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Stansted Airport College eyes expansion as 400 youngsters apply for 250 places




Stansted Airport College. Official opening. INflite Jet Aircraft - donated to the college by Inflite. .Pic: Vikki Lince. (9602191)
Stansted Airport College. Official opening. INflite Jet Aircraft - donated to the college by Inflite. .Pic: Vikki Lince. (9602191)

Stansted Airport College has already attracted more than 400 applications for up to 250 vacancies this year.

The £11m facility – a partnership between Harlow College and airport owner Manchester Airports Group (MAG) – was launched last September. When fully subscribed, it will offer vocational courses and apprenticeships to 500 young people from Uttlesford, East Herts and beyond.

It is the first purpose-built, on-site college at a major UK airport and the only further education centre in Uttlesford. It is also the nearest college to Bishop's Stortford, which is the largest town in the country without its own FE facility.

The college is already working with Stortford's Herts and Essex High School to encourage girls to study STEM (science, technology, engineering and mathematics) subjects.

Head Wendy Martin and four students outlined successes already clocked up by the college to members of STACC, the Stansted Airport Consultative Committee, which acts as a watchdog.

She told the panel of councillors and community representatives: "We aim to deliver courses across a broad range of subject areas."

The focus is on airport occupations, but Ms Martin was clear that students were being coached for high-flying careers in the long term, not just any job.

The college specialises in aviation operations and cabin crew, engineering and aircraft maintenance, hospitality and events management with input from major employers such as Titan Airways, Novotel, TUI and Ryanair.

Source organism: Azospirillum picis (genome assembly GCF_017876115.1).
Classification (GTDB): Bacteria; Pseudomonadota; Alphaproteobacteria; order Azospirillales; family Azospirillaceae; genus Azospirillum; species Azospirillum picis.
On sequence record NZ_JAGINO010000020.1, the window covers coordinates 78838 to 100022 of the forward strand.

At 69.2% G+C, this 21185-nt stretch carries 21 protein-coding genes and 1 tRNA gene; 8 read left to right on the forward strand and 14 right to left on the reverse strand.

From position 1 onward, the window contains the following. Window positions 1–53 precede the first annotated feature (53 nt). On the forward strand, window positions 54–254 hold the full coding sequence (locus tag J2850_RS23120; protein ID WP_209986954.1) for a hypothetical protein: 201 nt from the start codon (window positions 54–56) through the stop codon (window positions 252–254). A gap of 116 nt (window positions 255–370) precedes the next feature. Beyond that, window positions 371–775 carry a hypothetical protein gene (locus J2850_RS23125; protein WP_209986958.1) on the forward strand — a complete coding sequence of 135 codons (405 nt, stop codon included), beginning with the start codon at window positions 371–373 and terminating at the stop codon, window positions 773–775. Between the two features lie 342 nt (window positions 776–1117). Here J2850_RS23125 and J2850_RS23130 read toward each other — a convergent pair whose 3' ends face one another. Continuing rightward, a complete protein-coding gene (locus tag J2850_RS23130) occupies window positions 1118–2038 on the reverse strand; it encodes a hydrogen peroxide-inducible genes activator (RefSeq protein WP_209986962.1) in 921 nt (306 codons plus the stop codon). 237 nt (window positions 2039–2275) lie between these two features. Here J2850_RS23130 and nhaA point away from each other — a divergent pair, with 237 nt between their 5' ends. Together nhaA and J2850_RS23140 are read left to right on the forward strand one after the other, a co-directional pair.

She said: "We're not just training people for the here and now, but for the future."

The feedback from employers so far has been extremely encouraging, she said, with many valuing the practical "skills on the line and in the hangar" that students are learning compared to the theory-heavy approach at universities.

Ms Martin paid tribute to the "significant" support the college received from MAG and other airport businesses, and said that while the courses so far had a 94% retention rate, some youngsters had left to take up full-time employment or other apprenticeships as a result of the work they had already completed at the college.

When questioned about expansion plans, she said: "We're having early discussions now about how we can support the local economy."

Built on a one-acre site provided by MAG, it was financed by two separate £3.5m grants from Essex County Council and the South East Local Enterprise Partnership (SELEP) Local Growth Fund, £600,000 from Harlow College and £300,000 from Uttlesford District Council.



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